The Bearest of margins

The North Sydney Bears were among the more consistent teams of the ‘90s and perhaps the best team of that era not to win a premiership (or make a grand final for that matter, despite contesting five preliminary finals – they were choking in the prelims well before Souths made it cool). You have to wonder whether the Bears would still be running around in the National Rugby League if they’d managed to convert one of those prelims into a GF and, ultimately, a premiership.

After decades of mediocrity, the Bears enjoyed a breakthrough season in ‘91, finishing third behind Manly and eventual premiers Penrith. After winning the 2v3 semi-final, they took on the Panthers in what was known as the major semi-final. Despite a whole-hearted effort, the Bears fell short by two points, on a day most remembered for Daryl Halligan’s inexplicable performance with the kicking boots; the Kiwi sharpshooter missed more goals in 80 minutes than he did in just about the rest of his career (I think he kicked 1/5).

A week later they lost the preliminary final to the red-hot Raiders; it must be pointed out though that before their victory in week one of the finals, the Bears hadn’t won a finals match since the 1950s. Hell of a drought, that. The ‘91 North Sydney side was a mixture of youth and experience, with experienced players like Mario Fenech, Tony Rea and the late Peter Jackson complementing young cubs such as Greg Florimo, Billy Moore, Gary Larson, Mark Soden and David Fairleigh. These future superstars went on to be the nucleus in what was a quality outfit for the best part of a decade.

North Sydney missed the finals in ’92 (finished 11th) and ’93 (finished 6th), but made a resurgence in ’94 sparked by the acquisition of master playmaker Jason Taylor from Western Suburbs (who was selected as halfback in the Bears’ team of the century, narrowly edging out Jason Martin). Having finished the year in second place, they went down to the Raiders in the 2v3 final before a nail-biting victory over the Broncos pitted them against the Green Machine once again in the preliminary final (the Raiders having lost the major semi-final to the Bulldogs, who finished as minor premiers).

Now, let’s be fair: that Raiders side of ‘94 is just about the best club team ever assembled (save for perhaps Brisbane in 1992-93 or in 98) but the Bears pushed them all the way, and were probably favoured with the bookies after John Lomax was sent off for a high tackle (which ultimately rubbed him out of the GF, which allowed Paul Osborne to be recalled… and we all know how that went). But it wasn’t to be: just when the Bears looked like specials to claim victory with a numerical advantage and the better of the scoreboard, Gary Larson shortly followed Lomax down the tunnel for an early shower after a spear tackle, which evened the numbers and killed the Bears’ momentum. I doubt we will ever see a finals match with two send-offs in it. Definitely check out this video with the highlights.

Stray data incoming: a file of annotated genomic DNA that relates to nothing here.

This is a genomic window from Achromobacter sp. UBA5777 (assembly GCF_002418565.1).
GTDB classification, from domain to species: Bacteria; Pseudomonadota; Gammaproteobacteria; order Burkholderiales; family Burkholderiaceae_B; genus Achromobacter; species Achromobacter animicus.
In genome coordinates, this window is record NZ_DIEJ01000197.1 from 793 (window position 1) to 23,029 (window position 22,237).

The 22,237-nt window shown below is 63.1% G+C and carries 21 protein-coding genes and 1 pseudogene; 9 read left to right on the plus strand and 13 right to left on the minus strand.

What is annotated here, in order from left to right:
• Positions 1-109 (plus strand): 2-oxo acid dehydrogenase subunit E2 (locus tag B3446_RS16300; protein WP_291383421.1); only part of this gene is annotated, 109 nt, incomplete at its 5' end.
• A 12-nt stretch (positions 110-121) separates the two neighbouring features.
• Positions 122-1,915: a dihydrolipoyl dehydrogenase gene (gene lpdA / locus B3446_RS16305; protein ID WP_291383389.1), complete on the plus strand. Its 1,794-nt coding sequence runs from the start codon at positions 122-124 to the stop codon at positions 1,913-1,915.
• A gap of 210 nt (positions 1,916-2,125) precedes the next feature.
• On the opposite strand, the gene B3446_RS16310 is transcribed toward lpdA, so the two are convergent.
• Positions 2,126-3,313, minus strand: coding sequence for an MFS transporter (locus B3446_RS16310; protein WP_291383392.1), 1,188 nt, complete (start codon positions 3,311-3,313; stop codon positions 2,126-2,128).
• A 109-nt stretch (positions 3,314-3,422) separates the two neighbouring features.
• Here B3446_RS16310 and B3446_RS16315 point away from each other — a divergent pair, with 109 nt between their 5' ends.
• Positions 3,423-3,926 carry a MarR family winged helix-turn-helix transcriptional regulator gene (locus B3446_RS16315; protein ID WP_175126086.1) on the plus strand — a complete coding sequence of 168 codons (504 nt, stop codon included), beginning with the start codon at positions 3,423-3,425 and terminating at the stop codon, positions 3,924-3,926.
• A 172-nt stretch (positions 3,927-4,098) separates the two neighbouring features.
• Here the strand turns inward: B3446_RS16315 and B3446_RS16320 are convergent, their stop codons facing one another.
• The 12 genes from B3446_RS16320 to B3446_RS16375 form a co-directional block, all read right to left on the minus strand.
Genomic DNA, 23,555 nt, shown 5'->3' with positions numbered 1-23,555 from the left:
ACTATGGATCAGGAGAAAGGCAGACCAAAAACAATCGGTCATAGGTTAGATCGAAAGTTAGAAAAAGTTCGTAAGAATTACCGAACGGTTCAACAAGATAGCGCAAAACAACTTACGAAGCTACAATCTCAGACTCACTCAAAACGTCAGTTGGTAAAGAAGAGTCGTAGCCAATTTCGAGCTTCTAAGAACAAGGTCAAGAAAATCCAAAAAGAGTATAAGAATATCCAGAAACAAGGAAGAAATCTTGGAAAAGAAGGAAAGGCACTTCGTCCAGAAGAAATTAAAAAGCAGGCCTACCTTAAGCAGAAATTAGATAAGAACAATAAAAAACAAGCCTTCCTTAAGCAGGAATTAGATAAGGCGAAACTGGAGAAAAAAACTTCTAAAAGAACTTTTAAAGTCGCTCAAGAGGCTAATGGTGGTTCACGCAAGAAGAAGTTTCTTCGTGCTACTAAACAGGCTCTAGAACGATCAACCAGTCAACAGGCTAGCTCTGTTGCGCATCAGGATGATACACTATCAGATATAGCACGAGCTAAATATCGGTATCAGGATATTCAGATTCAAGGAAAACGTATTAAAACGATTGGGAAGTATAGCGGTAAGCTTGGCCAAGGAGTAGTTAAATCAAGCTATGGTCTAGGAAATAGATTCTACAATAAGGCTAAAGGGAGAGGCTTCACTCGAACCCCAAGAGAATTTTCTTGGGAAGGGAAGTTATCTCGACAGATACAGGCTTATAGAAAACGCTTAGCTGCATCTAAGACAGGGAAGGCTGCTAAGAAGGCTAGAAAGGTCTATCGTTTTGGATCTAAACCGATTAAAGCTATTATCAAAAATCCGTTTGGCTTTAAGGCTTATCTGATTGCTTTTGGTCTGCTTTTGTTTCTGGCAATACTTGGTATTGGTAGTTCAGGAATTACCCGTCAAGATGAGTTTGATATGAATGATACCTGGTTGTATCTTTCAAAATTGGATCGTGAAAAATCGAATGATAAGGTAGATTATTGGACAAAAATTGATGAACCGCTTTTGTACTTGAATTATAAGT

After a spluttering year in ’95, Norths finished in 8th place but were eliminated in week one; their season never recovered after their loss to the Crushers in round five, (which was the first ever victory for the doomed South Queensland outfit), things were looking up for the Bears in ’96 and it looked as though Manly and Norths would finally play out the next chapter in their long-standing rivalry on the biggest stage with both clubs favoured in their respective preliminary finals. Enter the Dragons: at long odds, this St George team – which had finished seventh – blew the Bears away to the tune of 29-12 in what was a massive choke by North Sydney having gone into the sheds trailing by only 7-6. You may recall that the Dragons and the Dogs were renowned in the ‘90s for their ability to play finals footy – and win matches against impossible odds and go on long giant-killing winning streaks in September. Had Norths won as predicted on that day, it would’ve been a much better decider than the ’96 GF ended up being, which was a fairly dour affair punctuated by a moment of controversy where Manly fullback Matthew Ridge decided he didn’t want to play the ball after being tackled and instead just got up and kept running, leading to a decisive stroke-of-halftime try.

In ’97 the Bears lost the preliminary final to Newcastle after Matthew Johns nailed a ridiculous field goal from 30 metres out in the dying stages to break North Sydney hearts, which was followed by a try against the run of play (and a pre-try celebration which was against the run of everything that ever existed) to Owen Craigie (yes, Owen Craigie played for Newcastle in 97, as did Leo Dyvenor, who came on to replace Andrew Johns who had suffered a punctured lung thanks to a botched painkilling injection – against medical advice and at the risk of death, Joey would later play a starring role in the grand final). Perhaps this was fate intervening: we wouldn’t have had “that” Darren Albert moment (which in many respects saved rugby league) in the ’97 grand final had it have been Norths v Manly in the decider (you never know, maybe it would’ve been Nigel Roy scoring that fateful try instead…).

In ‘98 the Bears again made the finals, but they’d missed their window; they proceeded to fade badly in ’99 as the club plunged into insolvency, which was quite frowned upon under the NRL’s criterion for continuation in the competition. What followed was the ill-fated marriage with Manly – which lasted all of three years – followed by a messy divorce where one club stayed in the NRL and won two grand finals over the next decade, whereas the other still trundles away in the NSW Cup, desperately wondering what could’ve been.


Matt Seers, David Hall, Michael Buettner, Greg Florimo, Brett Dallas, Ben Ikin, Jason Taylor, Mario Fenech, Mark Soden, Gary Larson, Adam Muir, David Fairleigh, Billy Moore.

By ricky

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